Driving at night, especially when it’s raining, terrifies me. My eyesight isn’t great to begin with, and usually by the time night rolls around my contacts have started to dry out. But the thing that bothers me the most about nighttime driving is other people’s headlights. I’m convinced that everyone but me drives with their brights on constantly.
What irritates me most is the light reflected in my rear-view mirror. If the car behind me is close enough, I have a hard time gauging just how far behind me they are. It spikes my anxiety, especially if we’re on a single-lane road and I can’t somehow get them to pass me. Often, I start to feel as if I’m being followed.
What should one do if they’re being followed by a strange vehicle? Try to let them pass? Outrun them? Outmaneuver them? You can’t go home, as that’s completely giving up your safe space. You might get stuck, perpetually followed, until you decide on how it should end.
This story was borne from those feelings. Back when I played hockey at a certain rink I had to drive down Route 476 all the time, often after dark. The lanes on that road between Springfield and Norristown vacillate between two and three, before settling on two as you pass the tolls toward the Lehigh Valley. It struck me how terrifying it would be to look in my rear-view mirror to see nothing but headlights. To be followed, with no recourse, and no hope.
I hope the story makes raises your blood pressure a bit the next time you see headlights in your rear-view.
Last week I watched a panel discussion between Ta-Nehisi Coates, Ibram X. Kendi, and Keeanga-Yamahtta Taylor, hosted by the National Book Foundation and moderated by Franklin Leonard on “A New Black Politics?” In the course of their discussion (which you should watch in the link provided), Franklin Leonard and Ibram X. Kendi broached the topic of identity politics. I was struck by something said by Keenanga-Yamahtta Taylor starting around the 31 minute mark:
“Identity politics as a framework that was coined by the women of the Combahee River Collective in their 1977 statement was about politics. It wasn’t just about identity. The premise was that because the vast majority of black women were at the bottom of society, that they had a particular political viewpoint that made them empathic towards the struggles of other people on the bottom. They saw themselves in solidarity with colored women around the world. That was the basis of their politics. So, it wasn’t just identity unto itself. It was their identification as black women who were particularly oppressed, particularly exploited, that gave them a particular political insight. I think that that has obviously gotten lost, where people think that identity alone is enough to conjure a political connection.”
Keeanga-Yamahtta Taylor, “The New Black Politics?”
The line that I bolded and italicized struck me particularly hard, perhaps because this week I’ve also been reading deep dive articles on toxic masculinity over at Jezebel. This article, in particular, discusses how the language and beliefs of Men’s Rights Activists (those who feel that their identity as men is being infringed on by feminism) and the far right movement, which has now evolved past the Tea Party to things like Qanon, have steadily entered mainstream politics.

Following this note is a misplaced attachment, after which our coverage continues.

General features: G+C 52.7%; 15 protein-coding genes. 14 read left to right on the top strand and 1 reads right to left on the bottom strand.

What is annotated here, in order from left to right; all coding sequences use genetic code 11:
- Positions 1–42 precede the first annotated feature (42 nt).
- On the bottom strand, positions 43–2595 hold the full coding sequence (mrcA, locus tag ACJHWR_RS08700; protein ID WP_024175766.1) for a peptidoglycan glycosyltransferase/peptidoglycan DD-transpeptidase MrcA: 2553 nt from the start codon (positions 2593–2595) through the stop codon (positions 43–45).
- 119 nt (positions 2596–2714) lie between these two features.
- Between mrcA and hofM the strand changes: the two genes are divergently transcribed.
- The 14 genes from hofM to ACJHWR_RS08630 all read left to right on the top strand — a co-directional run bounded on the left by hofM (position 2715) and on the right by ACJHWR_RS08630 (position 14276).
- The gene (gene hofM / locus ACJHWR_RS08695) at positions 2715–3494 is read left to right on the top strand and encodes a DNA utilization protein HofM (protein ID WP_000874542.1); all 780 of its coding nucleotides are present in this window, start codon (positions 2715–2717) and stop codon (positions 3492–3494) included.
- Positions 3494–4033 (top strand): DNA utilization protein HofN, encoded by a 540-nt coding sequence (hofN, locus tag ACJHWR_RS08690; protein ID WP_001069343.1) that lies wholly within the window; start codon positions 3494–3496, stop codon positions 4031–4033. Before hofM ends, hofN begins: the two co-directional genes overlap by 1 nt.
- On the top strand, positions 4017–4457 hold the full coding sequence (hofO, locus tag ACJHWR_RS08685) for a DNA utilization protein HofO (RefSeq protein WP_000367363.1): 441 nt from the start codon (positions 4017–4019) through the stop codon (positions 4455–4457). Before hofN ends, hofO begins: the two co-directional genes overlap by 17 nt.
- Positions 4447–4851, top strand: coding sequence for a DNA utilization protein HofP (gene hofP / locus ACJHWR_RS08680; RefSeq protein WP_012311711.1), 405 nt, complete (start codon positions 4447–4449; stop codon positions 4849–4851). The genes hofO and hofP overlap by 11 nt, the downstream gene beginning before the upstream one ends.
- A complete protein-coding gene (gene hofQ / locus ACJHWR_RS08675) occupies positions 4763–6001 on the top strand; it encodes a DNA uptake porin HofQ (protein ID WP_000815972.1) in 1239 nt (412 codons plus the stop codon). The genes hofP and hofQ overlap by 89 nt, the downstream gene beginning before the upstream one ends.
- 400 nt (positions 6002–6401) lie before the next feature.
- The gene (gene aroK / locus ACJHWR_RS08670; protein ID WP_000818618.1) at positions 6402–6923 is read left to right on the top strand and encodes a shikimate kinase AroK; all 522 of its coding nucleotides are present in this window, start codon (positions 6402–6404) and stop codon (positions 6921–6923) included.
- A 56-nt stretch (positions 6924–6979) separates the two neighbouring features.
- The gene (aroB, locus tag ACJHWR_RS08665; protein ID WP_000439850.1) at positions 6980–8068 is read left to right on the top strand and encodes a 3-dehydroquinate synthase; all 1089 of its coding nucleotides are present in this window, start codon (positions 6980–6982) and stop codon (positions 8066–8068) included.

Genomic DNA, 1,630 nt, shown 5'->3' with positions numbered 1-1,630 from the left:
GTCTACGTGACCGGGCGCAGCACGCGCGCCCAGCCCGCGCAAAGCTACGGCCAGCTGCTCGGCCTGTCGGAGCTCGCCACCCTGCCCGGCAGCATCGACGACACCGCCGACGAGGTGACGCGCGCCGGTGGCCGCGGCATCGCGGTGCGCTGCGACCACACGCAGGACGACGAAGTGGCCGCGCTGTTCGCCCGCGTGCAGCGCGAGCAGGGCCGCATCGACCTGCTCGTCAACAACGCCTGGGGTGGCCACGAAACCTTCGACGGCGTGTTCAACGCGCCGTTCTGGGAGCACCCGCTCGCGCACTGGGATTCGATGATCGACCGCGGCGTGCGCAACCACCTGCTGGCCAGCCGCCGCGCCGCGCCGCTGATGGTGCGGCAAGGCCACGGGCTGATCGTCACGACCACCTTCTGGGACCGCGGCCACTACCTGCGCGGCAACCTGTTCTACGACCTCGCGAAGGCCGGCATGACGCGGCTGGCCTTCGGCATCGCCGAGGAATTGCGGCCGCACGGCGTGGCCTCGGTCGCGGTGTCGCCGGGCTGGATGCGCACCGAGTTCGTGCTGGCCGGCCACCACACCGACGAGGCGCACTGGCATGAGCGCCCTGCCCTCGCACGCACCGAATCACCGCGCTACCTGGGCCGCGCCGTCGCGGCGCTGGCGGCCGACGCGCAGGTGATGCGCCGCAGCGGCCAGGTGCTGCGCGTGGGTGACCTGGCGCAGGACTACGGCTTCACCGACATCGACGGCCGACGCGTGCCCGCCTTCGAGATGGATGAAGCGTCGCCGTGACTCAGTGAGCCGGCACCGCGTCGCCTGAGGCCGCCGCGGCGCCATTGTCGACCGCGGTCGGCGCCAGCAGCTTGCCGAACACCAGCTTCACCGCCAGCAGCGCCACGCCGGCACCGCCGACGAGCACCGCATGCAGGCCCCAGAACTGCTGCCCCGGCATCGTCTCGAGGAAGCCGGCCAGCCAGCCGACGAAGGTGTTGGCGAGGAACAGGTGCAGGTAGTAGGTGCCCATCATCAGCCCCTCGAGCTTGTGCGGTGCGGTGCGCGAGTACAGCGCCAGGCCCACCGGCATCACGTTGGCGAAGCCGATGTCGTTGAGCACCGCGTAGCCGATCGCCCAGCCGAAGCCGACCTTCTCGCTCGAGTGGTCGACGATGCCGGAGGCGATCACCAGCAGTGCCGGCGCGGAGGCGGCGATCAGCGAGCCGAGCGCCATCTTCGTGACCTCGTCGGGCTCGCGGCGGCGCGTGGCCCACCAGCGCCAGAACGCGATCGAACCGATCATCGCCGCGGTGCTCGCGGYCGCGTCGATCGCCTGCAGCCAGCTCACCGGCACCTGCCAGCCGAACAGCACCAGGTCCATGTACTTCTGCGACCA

Keeanga’s discussion of identity politics and the articles at Jezebel made me think about power structures, and how over and over again we see those structures reinforced by exploiting our innate sense of identity–or the promise that you’ll be included in upper end of the social hierarchy by betraying your identity, thereby maintaining the status quo.
What I think we’ve seen recently (although this is hardly a new phenomenon–it’s just become less subtle over time) is the adoption of racist and sexist rhetoric by mainstream politicians in order to hold onto power. The dog whistles of Trump, the hiding behind “being a mother” for Amy Coney Barrett, or the questionable decision-making of Kentucky Attorney General Daniel Cameron in the Breonna Taylor case. In each of these cases, we see explicit or implicit racism and sexism (or both) as a way to gain or hold onto power.
We’re hard-wired to want power, as power essentially guarantees our safety. When we were hunter/gatherers living in small groups that was simple. In order to survive, we only had to prove ourselves more powerful than the other group that might be hunting and gathering on the same tract of land. Now, in a society where we’ve become so connected that we can’t realistically conceive of the number of other people we’re connected with, we seek to return to those small groups. Those who covet power exploit that need for their own gain.
And I think that’s what important to remember–the people using identity politics as part of their platform have no actual interest in those identities. To them, identity is a means to an end. We’re the ones that hold onto whatever our identities are so hard that they can become weapons. This means that we also have the power to change the narrative and no longer allow disingenuous politicians to use identity for their own gain.
As Keeanga notes, there are times when identify is important to the physical and spiritual survival of a group. That’s not a political issue–it’s a human one. For the benefit of everyone, we shouldn’t lose sight of that.
I don’t remember when I first read Heart Transplant by Ray Bradbury. I remember buying the short story collection that contains it. There was a book sale at my local library in South Buffalo, and I grabbed it because I had read a story from The Martian Chronicles as part of a writer’s group I was in at the time, so I recognized Bradbury’s name. Little did I know that the collection I bought, One More for the Road, would make me a lifelong Bradbury fan.
Bradbury built his brand on bottled nostalgia. His words are able to conjure images of magic, of subtle emotion, of horror, of awe. Heart Transplant is a story that combines all of these things into a perfect short story–contained, lyrical, and deep. I won’t try to dissect the technical aspects of the story. What’s the point if it makes me feel something so strongly? Instead, here are the reasons why I love it.